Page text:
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Tuesday January 31st, 2023

Sri Lanka’s NDB downgraded to ‘A(lka)’ amid soft-peg collapse

ECONOMYNEXT – Sri Lanka’s National Development Bank has been downgraded to ‘A(lka)’ from ‘A+(lka)’ amid rising economic stress from the worst currency crisis in the history of the island’s central bank, triggering a sovereign default in its wake.

“The downgrade reflects our view that NDB’s credit profile has weakened relative to that of similarly rated peers,” the rating agency said.

“This is due to the pace of the deterioration in its capital buffers and the limited profitability headroom to absorb credit cost shocks in light of the rising risks to the bank’s operating environment.”

Sri Lanka defaulted on its foreign debt in April 2012 after running out of reserves.

“The sovereign’s default on its foreign-currency obligations has exerted significant pressure on NDB’s foreign-currency liquidity position, given its large holding of foreign-currency government securities, at 6.5% of assets at end-2021,” Fitch said.

“Access to foreign-currency funding has been severely dampened due to the sovereign’s debilitated credit profile, which has caused the bank to rely on limited flows of remittances and export proceeds.

Sri Lanka prints money to keep interest rates down and trigger a currency crises and soft-pegging leading to depreciation and sharply higher rates as corrective pressure is applied. Under flexible inflation targeting the frequency of currency crises had increased.

In the current crises corrective market rates have topped 25 percent raising concerns over bad loans and also market to market losses.

“We expect worsening economic stress to destabilise corporate and household balance sheets further, leading to a marked increase in impaired (Stage 3) loans from the 8.3% estimated in 1Q22 in the near-to-medium term,” Fitch said.

“Still, recently announced concessions for affected borrowers may limit the growth in impaired loans, which we believe could mask true credit quality. The bank’s exposure to the government’s foreign-currency instruments also adds to its asset-quality woes.”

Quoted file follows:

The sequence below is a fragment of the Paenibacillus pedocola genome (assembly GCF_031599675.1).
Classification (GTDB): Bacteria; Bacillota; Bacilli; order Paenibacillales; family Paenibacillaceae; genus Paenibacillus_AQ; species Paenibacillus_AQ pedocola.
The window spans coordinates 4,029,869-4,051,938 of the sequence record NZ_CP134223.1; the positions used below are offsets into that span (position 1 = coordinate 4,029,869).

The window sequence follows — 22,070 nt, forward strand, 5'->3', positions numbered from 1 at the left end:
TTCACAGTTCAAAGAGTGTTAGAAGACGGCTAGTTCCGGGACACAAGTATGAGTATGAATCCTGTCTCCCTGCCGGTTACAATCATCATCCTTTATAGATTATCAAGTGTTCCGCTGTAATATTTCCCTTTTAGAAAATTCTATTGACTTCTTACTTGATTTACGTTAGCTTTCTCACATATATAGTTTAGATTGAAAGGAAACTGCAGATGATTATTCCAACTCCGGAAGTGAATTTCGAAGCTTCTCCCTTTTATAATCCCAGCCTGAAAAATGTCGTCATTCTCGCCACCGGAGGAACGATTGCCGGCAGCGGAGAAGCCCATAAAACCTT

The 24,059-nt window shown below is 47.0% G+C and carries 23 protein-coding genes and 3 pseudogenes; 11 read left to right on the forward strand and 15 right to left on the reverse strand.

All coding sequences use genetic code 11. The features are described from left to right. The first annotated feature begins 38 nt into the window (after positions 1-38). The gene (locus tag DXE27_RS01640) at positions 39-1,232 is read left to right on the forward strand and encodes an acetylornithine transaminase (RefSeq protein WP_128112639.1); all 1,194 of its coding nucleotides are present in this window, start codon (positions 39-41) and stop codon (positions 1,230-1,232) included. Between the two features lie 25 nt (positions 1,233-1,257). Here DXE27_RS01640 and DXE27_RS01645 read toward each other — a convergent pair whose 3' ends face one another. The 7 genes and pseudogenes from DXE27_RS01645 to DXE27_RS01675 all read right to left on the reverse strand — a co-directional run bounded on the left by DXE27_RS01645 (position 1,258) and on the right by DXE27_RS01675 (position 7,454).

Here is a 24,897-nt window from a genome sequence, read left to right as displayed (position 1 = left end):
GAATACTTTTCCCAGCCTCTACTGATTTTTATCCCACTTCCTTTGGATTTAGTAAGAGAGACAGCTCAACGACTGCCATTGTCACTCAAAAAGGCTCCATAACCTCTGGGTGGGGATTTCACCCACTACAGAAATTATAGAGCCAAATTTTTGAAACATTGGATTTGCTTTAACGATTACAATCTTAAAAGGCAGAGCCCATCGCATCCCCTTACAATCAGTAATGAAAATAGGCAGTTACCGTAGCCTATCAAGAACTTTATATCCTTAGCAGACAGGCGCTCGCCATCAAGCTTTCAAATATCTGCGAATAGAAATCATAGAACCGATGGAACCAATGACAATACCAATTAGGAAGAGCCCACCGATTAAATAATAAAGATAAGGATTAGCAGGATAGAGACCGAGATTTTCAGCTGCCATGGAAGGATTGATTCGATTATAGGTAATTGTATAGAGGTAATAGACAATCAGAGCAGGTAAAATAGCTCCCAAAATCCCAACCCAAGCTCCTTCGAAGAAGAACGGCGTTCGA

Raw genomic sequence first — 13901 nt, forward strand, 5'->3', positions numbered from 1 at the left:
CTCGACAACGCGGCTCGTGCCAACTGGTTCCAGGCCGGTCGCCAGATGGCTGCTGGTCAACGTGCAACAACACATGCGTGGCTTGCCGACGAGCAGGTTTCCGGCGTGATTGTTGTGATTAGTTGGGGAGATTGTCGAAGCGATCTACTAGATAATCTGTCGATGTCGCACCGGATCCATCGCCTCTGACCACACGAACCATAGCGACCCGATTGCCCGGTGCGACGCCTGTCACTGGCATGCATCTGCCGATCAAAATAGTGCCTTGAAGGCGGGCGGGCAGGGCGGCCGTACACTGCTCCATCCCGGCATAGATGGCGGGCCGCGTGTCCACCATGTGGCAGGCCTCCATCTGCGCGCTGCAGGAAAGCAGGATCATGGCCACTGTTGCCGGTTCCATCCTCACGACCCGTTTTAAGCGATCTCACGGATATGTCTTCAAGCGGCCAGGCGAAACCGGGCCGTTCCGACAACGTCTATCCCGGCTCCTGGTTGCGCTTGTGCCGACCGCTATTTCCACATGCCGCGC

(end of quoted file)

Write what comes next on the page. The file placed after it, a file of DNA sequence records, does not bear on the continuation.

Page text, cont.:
The full statement is reproduced below:

Sri Lanka’s NDB Bank downgraded to ‘A(lka)’ amid currency crisis

Fitch Ratings – Colombo – 28 Jul 2022: Fitch Ratings has downgraded Sri Lanka-based National Development Bank PLC’s (NDB) National Long-Term Rating to ‘A(lka)’ from ‘A+(lka)’. Fitch has also downgraded NDB’s subordinated debt ratings to ‘BBB+(lka)’ from ‘A-(lka)’. The ratings remain on Rating Watch Negative (RWN).

A full list of the rating actions is detailed below.

KEY RATING DRIVERS

Capital Buffers Deteriorating: The downgrade reflects our view that NDB’s credit profile has weakened relative to that of similarly rated peers. This is due to the pace of the deterioration in its capital buffers and the limited profitability headroom to absorb credit cost shocks in light of the rising risks to the bank’s operating environment.

RWN Maintained: The RWN on NDB’s National Long-Term Rating reflects the potential for the bank’s creditworthiness relative to other entities on the Sri Lankan national rating scale to deteriorate amid the heightened stress on the bank’s funding and liquidity and its material exposure to the sovereign via investment in foreign-currency instruments that raises the risks to its overall credit profile. We believe the acceleration in inflation, depreciation of the local currency and other factors can distort the bank’s underlying financial performance in the current operating environment.